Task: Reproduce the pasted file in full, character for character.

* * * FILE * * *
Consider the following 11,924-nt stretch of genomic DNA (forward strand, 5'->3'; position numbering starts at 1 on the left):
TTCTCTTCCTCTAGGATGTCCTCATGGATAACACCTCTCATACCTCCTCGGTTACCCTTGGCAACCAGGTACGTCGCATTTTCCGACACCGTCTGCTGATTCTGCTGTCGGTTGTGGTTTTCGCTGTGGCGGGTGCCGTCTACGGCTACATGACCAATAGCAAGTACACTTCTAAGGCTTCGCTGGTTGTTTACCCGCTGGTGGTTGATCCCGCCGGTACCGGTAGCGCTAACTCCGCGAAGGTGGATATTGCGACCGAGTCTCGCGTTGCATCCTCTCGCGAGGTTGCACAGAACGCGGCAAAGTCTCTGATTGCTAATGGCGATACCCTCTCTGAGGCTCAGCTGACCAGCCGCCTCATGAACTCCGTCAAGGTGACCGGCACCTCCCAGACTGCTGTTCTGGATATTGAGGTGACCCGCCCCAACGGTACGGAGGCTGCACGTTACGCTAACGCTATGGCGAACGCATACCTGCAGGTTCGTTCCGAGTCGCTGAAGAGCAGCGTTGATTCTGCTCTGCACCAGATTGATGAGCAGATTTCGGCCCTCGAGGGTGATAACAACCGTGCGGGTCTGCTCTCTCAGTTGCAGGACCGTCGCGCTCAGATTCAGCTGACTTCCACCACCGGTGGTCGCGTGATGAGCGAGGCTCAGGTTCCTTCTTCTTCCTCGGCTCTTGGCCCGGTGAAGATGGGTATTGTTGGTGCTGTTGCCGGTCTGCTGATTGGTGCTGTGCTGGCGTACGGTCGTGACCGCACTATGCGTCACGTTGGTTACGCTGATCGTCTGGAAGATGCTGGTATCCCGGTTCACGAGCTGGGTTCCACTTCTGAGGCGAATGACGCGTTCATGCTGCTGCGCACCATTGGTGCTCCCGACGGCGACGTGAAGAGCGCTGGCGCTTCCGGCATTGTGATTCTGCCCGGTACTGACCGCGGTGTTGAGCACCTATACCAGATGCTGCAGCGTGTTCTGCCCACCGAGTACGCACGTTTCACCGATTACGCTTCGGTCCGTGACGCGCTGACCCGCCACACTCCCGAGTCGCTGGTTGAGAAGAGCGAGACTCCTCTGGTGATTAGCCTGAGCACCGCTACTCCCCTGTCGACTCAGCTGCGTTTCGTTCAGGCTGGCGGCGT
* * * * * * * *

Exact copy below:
Consider the following 11,924-nt stretch of genomic DNA (forward strand, 5'->3'; position numbering starts at 1 on the left):
TTCTCTTCCTCTAGGATGTCCTCATGGATAACACCTCTCATACCTCCTCGGTTACCCTTGGCAACCAGGTACGTCGCATTTTCCGACACCGTCTGCTGATTCTGCTGTCGGTTGTGGTTTTCGCTGTGGCGGGTGCCGTCTACGGCTACATGACCAATAGCAAGTACACTTCTAAGGCTTCGCTGGTTGTTTACCCGCTGGTGGTTGATCCCGCCGGTACCGGTAGCGCTAACTCCGCGAAGGTGGATATTGCGACCGAGTCTCGCGTTGCATCCTCTCGCGAGGTTGCACAGAACGCGGCAAAGTCTCTGATTGCTAATGGCGATACCCTCTCTGAGGCTCAGCTGACCAGCCGCCTCATGAACTCCGTCAAGGTGACCGGCACCTCCCAGACTGCTGTTCTGGATATTGAGGTGACCCGCCCCAACGGTACGGAGGCTGCACGTTACGCTAACGCTATGGCGAACGCATACCTGCAGGTTCGTTCCGAGTCGCTGAAGAGCAGCGTTGATTCTGCTCTGCACCAGATTGATGAGCAGATTTCGGCCCTCGAGGGTGATAACAACCGTGCGGGTCTGCTCTCTCAGTTGCAGGACCGTCGCGCTCAGATTCAGCTGACTTCCACCACCGGTGGTCGCGTGATGAGCGAGGCTCAGGTTCCTTCTTCTTCCTCGGCTCTTGGCCCGGTGAAGATGGGTATTGTTGGTGCTGTTGCCGGTCTGCTGATTGGTGCTGTGCTGGCGTACGGTCGTGACCGCACTATGCGTCACGTTGGTTACGCTGATCGTCTGGAAGATGCTGGTATCCCGGTTCACGAGCTGGGTTCCACTTCTGAGGCGAATGACGCGTTCATGCTGCTGCGCACCATTGGTGCTCCCGACGGCGACGTGAAGAGCGCTGGCGCTTCCGGCATTGTGATTCTGCCCGGTACTGACCGCGGTGTTGAGCACCTATACCAGATGCTGCAGCGTGTTCTGCCCACCGAGTACGCACGTTTCACCGATTACGCTTCGGTCCGTGACGCGCTGACCCGCCACACTCCCGAGTCGCTGGTTGAGAAGAGCGAGACTCCTCTGGTGATTAGCCTGAGCACCGCTACTCCCCTGTCGACTCAGCTGCGTTTCGTTCAGGCTGGCGGCGT